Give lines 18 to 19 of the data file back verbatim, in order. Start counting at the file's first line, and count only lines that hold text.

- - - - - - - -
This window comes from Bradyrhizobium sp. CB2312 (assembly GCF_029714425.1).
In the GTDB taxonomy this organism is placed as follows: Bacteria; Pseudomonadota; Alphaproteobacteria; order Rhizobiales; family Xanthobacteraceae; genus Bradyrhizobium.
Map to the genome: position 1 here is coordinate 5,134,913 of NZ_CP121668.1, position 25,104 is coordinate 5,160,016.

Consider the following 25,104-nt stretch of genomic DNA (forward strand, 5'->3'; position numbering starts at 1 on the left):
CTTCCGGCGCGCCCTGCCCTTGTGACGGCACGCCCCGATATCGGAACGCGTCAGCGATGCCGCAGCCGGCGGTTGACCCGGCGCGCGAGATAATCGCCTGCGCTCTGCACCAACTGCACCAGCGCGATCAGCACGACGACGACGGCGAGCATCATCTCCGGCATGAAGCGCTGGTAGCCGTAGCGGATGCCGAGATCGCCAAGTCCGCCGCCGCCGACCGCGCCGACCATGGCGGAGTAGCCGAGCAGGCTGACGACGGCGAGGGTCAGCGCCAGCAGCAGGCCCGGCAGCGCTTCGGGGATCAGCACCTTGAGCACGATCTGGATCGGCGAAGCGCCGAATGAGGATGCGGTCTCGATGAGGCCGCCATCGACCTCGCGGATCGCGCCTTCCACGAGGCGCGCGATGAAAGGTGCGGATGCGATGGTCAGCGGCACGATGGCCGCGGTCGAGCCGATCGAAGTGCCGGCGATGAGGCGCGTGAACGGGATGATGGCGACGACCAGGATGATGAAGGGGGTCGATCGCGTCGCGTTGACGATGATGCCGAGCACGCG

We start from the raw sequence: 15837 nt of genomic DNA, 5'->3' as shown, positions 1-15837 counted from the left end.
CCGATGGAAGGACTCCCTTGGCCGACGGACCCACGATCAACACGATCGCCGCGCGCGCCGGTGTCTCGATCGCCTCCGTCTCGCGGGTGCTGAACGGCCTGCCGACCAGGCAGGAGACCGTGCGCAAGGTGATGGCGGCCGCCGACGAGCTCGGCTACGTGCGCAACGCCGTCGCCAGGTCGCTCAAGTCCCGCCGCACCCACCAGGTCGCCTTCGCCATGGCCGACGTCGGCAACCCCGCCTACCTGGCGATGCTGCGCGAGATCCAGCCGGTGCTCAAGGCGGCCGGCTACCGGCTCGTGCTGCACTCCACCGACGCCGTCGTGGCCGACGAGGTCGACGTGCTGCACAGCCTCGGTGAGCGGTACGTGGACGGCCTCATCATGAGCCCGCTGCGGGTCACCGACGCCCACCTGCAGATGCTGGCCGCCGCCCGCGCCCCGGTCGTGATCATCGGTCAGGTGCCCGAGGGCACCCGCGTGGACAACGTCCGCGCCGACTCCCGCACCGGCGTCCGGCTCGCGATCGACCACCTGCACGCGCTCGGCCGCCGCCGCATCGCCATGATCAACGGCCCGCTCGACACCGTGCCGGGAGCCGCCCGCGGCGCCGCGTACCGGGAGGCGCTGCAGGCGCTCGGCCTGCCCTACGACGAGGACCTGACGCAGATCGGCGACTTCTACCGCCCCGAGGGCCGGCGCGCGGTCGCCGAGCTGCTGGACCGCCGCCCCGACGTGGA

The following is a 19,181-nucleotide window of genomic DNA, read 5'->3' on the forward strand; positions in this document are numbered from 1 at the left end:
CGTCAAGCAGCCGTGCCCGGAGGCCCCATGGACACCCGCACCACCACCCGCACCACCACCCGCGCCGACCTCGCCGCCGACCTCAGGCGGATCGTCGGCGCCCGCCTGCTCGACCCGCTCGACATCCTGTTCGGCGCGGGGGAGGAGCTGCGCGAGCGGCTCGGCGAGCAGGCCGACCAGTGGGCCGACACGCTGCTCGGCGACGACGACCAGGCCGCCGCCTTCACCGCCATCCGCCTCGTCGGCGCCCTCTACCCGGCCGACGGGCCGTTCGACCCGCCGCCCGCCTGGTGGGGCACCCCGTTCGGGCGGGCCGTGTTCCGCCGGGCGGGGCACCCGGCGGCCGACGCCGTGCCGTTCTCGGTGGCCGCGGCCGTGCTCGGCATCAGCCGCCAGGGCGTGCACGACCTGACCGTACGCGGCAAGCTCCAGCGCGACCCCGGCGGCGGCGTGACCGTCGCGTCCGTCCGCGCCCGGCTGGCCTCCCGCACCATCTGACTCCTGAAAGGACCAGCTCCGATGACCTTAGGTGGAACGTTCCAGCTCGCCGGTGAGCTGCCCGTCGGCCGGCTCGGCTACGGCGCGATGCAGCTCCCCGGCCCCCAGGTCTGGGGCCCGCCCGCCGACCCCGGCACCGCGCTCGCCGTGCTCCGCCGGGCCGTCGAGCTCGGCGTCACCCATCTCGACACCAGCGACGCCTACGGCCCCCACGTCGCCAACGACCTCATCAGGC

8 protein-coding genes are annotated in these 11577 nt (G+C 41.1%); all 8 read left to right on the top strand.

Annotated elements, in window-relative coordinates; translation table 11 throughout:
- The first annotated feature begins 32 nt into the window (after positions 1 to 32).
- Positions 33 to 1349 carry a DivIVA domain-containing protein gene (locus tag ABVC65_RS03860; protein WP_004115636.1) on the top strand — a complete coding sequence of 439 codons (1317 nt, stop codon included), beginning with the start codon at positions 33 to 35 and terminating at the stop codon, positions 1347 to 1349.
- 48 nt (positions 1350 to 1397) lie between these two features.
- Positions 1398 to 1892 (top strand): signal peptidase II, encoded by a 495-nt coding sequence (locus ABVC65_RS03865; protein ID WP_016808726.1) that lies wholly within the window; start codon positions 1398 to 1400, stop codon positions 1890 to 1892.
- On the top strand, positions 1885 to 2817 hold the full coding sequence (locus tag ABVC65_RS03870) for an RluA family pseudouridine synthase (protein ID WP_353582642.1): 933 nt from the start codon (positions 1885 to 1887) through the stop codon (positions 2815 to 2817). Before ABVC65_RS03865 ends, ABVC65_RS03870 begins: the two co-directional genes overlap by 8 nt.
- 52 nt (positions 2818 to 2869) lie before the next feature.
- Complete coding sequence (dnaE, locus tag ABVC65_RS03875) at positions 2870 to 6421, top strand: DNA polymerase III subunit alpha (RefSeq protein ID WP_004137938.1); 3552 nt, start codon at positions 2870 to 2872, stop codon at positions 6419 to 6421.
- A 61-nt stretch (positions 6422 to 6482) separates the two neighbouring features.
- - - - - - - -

- Complete coding sequence (dnaE, locus tag ABVC65_RS03875) at positions 2870 to 6421, top strand: DNA polymerase III subunit alpha (RefSeq protein ID WP_004137938.1); 3552 nt, start codon at positions 2870 to 2872, stop codon at positions 6419 to 6421.
- A 61-nt stretch (positions 6422 to 6482) separates the two neighbouring features.